The regulatory environment also needs to be taken into account when studying the implementation of new models of care. Laws and regulations governing professional competencies and scopes of practice, standards of service and safety are clearly important. However the implementation process may also be affected by more general legislation or regulations. For example, privacy laws can inhibit the sharing of patient records 9 and laws designed to discourage restrictive trade practices may discourage collaboration between service providers 10. By the same token, human rights legislation or agreements may promote the development of services for particular population groups such as older people 11 or indigenous populations 12.
Finally, implementation and the potential transferability of models of integrated care are profoundly affected by the characteristics and culture of the community. This includes the political authority of key stakeholders (including professional and consumer associations), the degree of collaboration or competition amongst funders and/or providers, the value placed upon and opportunities for community consultation and engagement, and the many social norms that influence the behaviour of people within a community.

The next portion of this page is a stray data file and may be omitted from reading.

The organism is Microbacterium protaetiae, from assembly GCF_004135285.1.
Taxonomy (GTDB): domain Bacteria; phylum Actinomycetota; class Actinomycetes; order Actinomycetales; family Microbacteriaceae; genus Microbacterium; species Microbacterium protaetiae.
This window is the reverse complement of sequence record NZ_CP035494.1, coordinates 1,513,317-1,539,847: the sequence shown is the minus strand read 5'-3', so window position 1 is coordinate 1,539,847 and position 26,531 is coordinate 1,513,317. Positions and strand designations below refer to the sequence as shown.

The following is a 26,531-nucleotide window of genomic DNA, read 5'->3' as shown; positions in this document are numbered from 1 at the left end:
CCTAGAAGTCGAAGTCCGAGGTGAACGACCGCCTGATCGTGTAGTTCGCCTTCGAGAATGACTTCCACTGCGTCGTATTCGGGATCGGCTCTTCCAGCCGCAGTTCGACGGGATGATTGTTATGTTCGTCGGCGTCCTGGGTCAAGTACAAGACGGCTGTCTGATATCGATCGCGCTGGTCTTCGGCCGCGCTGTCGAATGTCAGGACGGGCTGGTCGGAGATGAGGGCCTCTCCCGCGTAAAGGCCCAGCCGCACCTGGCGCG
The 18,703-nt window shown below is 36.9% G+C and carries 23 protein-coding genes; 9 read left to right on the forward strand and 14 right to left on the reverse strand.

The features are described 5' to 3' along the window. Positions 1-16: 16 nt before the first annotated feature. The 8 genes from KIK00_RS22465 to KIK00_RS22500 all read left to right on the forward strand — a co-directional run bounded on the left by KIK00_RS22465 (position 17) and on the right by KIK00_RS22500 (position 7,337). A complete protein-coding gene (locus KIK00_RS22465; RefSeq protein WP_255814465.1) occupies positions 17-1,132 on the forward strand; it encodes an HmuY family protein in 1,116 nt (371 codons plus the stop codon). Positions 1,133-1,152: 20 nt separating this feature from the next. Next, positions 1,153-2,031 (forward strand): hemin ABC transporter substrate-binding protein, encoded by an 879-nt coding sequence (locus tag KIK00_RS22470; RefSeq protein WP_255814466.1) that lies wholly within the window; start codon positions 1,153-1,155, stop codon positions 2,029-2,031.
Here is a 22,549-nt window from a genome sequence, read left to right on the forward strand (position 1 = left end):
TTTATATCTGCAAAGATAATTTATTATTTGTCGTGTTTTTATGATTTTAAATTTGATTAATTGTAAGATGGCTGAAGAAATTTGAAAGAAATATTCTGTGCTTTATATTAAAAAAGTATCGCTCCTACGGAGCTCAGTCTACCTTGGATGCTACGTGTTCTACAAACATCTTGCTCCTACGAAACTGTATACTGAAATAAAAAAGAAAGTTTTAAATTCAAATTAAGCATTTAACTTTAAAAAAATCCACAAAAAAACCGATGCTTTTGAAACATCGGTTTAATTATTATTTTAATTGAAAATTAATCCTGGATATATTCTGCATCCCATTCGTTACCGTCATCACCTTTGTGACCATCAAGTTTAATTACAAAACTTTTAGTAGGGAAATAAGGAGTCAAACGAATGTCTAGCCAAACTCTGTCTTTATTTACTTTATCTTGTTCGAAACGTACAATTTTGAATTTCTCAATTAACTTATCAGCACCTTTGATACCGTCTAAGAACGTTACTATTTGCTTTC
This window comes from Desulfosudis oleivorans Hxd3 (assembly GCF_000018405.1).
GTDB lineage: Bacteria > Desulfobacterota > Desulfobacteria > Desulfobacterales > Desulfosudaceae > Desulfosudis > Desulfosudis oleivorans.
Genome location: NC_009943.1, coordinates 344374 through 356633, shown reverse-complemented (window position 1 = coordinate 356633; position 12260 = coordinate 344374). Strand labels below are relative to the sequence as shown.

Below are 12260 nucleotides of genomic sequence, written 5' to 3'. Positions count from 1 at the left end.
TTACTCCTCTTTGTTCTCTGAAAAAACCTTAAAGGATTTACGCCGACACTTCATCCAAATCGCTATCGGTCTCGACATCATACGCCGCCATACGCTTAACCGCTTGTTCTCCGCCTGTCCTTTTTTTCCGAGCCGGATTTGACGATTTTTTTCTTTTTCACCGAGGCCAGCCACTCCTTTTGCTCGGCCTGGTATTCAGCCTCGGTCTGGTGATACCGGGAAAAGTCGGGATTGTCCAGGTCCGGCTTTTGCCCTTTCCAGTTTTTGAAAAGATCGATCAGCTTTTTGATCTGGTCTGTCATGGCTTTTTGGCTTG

In summary, examining how different countries are responding to the need to develop more integrated health and social care services for older adults can provide useful lessons for the development of services elsewhere. However an understanding of how the wider structural, political, economic and cultural context has affected implementation of these models of care should be a key element in this process. Most of the articles in this Special Issue do not report specifically on how the macro-level context may have affected the design and implementation of the models of care. This may be because comparative analysis was not the objective of these studies. Even so, I would urge researchers to explore and report on any relevant macro-level influences in future analyses of integrated care models. This will strengthen the evidence base not only of the factors that influence implementation processes and outcomes but of the extent to which developments in one jurisdiction can inform service developments elsewhere.